Right now, rowing is not yet sufficiently accessible outside of school or university, nor is it a great spectator sport, hence why it performs so poorly financially. Compare this with CrossFit, founded just 21 years ago, a multidiscipline branded fitness regimen that includes indoor rowing, with a laser-eyed focus on building a spectator audience that made $4b in annual revenue in 2015. CrossFit is unafraid to shape its competition formats to suit broadcasters and invest considerable production value to turn their athletes into highly visible role models. This also benefits the athletes, with the best training full-time without state backing, and their flagship annual CrossFit Games sharing a prize pool worth $2.5m, with champions getting $310,000 each.
The struggle stems from rowing’s history with “amateurism”, the reluctance to open the sport towards financial gain. UK rowing bodies in the 20th century often restricted athletes in competitions who had a job related to rowing or were paid to row, and it was only in 1988 that the IOC formally allowed paid professional athletes to compete.
Rowing should not shy away from making the sport more commercially attractive in the modern era. It needs to depend on more than just schools and universities to feed athletes into a state or lottery-funded training programme, with little prospect of financial reward after. By enabling a shorter rowing course, World Rowing might be enabling elite rowing to take place in more places, given how difficult it is to build a two-kilometre rowing lake. World Rowing is also proposing other further radical shakeups, including their intention to introduce coastal rowing into the Olympic programme, with mixed male and female teams, although at the considerable cost of removing lightweight rowing.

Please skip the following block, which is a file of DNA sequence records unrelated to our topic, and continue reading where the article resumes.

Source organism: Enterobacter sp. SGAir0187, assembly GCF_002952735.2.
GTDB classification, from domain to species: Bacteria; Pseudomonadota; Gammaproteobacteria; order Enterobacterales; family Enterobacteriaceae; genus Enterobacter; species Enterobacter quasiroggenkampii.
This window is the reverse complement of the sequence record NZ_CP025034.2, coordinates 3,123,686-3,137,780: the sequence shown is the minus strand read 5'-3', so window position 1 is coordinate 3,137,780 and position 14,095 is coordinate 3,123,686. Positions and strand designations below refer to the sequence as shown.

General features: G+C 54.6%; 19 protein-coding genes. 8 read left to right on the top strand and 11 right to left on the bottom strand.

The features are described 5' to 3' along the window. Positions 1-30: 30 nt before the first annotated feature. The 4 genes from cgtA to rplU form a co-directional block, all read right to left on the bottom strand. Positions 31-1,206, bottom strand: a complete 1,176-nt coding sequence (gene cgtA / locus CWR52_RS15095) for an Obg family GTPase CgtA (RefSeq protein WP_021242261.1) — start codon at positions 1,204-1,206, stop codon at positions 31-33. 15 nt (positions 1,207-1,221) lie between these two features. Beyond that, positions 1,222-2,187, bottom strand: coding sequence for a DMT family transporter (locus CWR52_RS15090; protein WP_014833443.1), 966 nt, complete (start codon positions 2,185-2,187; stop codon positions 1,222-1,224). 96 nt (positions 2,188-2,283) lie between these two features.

The Olympics have the power to inspire the next generation of people. Taking up sport can change lives for the better, if done right, so World Rowing should be credited for being willing to take risks to build its movement. Rowers will now await approval from Long Beach City Council on whether to become the official host during the 2028 LA Olympics. If approved, perhaps this could be the start of further reform to bring a venerable sport into the 21st century.